Preventing Kissing Spine in horses
As with any athlete, prevention of many types of injuries and health conditions can be achieved through physical training and conditioning. This is the same for kissing spine. Making sure the horse has stretched properly before exercise and after is an important step and working on strengthening their core can also help.
With the most common position of the injury being directly where the saddle sits; this would naturally indicate an issue with the saddle being the culprit. As with many equine heath conditions, having a properly fitted saddle is important.
Chiropractic adjustments can be routinely done on highly active or competing horses; helping to align their spine properly and preventing the onset of the condition.
Acupuncture is also widely used within the equine community to support back pain.
Wearable apparel and tack is now widely available developed to prevent various equine joint conditions before they occur.
Ensure the horses saddle fits correctly
Irrelevant to what discipline you ride in, having a correctly fitted saddle is vital in ensuring the ongoing wellbeing of your horse. A well-fitted saddle enables your horse to be naturally free in their movement without putting pressure on certain bones or joints in their body.
As your horses muscles and weight change through the year; so does the fitting requirements of their saddle. Because of this it is advised that their saddle fit is tested every 6-months or so.
Natural herbs used on horses with Kissing Spine
Herbal supplements are widely marketed within the equine community. If competing horses are showing early signs of back pain they cannot be administered many of the painkillers and medications available on the market; in this scenario many natural and herbal options can be administered.
With many horse owners taking the holistic approach to caring for their horse; natural remedies and therapies are on the rise.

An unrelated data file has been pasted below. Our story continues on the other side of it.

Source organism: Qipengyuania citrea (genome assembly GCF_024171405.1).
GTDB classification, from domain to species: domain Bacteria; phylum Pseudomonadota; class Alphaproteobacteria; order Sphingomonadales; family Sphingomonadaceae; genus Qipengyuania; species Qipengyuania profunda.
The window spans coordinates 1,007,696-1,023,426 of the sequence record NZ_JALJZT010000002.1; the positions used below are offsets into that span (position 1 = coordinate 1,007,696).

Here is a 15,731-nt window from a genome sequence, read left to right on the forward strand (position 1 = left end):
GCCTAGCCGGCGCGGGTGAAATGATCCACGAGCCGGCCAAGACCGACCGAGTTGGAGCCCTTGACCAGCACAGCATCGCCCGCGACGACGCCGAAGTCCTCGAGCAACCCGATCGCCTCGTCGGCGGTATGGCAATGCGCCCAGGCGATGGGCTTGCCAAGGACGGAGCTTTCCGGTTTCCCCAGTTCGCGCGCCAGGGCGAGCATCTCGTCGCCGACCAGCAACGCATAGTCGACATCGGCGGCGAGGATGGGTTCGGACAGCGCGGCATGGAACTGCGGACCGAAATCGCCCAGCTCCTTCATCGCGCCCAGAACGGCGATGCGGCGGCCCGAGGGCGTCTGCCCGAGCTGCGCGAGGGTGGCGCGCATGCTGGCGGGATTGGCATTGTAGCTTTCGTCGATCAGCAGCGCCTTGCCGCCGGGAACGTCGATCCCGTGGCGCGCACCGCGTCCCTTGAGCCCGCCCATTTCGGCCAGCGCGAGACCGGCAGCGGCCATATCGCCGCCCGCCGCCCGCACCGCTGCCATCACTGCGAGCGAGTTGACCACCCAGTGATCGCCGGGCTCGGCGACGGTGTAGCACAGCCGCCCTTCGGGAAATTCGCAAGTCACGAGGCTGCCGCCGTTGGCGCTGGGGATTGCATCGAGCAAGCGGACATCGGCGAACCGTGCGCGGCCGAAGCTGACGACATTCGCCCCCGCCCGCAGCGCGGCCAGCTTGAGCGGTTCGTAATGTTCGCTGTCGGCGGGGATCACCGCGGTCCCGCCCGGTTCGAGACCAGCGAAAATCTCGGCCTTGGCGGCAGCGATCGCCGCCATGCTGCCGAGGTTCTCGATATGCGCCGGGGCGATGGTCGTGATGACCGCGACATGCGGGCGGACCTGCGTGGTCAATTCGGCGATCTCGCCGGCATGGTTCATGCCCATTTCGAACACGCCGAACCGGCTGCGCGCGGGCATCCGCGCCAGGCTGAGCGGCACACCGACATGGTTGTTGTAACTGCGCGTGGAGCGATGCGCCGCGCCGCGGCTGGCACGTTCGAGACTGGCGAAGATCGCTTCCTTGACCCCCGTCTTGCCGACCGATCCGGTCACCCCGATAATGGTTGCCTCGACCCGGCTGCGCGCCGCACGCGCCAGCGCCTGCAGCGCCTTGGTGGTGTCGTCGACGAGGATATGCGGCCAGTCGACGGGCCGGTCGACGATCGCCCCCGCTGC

Vitamins and nutrients can keep muscle metabolism active and supply much needed amino acids, vitamins and minerals to the living system. Vitamin C and B3 are a provitamins and have shown to support muscle development.
Although many are non clinical treatments, many horse owners now look to provide their horses with a mix and balanced vitamin diet by way of equine supplements - some of which are specifically formulated to provide support to joints and the spine.
If your horse is diagnosed with Kissing Spine; it’s not the end the world. In the vast majority of cases the horse will be managed medically and without surgery. An extended period of recuperation will be required and very few professional horses are retired due to the condition.
As with many conditions and health-related concerns when maintaining horse; prevention is as important as cure - so taking the right steps with their saddle and providing regular stretching and physical work will really help to avoid your horse developing Kissing Spine.
Frequently Asked Questions: Kissing Spine
How do I test whether my horse has kissing spine?
Early signs of kissing spine can be made based on the horses history and a quick physical examination followed by radiograph Images (X-Rays).
Where is kissing spine normally found on a horse?
Kissing Spine is most commonly located on the spine of the horse, under where the saddle rests.
Is Kissing Spine genetic?
Kissing Spine is a degenerative condition caused over a period of time through movement of the vertebrae, it is not thought to be genetical.
Why is it called kissing spine?
Kissing Spine is a disease of the spine which leads to the upper dorsal processes of the vertebrae reducing meaning the vertebrae actually touch, or kiss, causing bone-on-bone contact and the pain associated with the condition.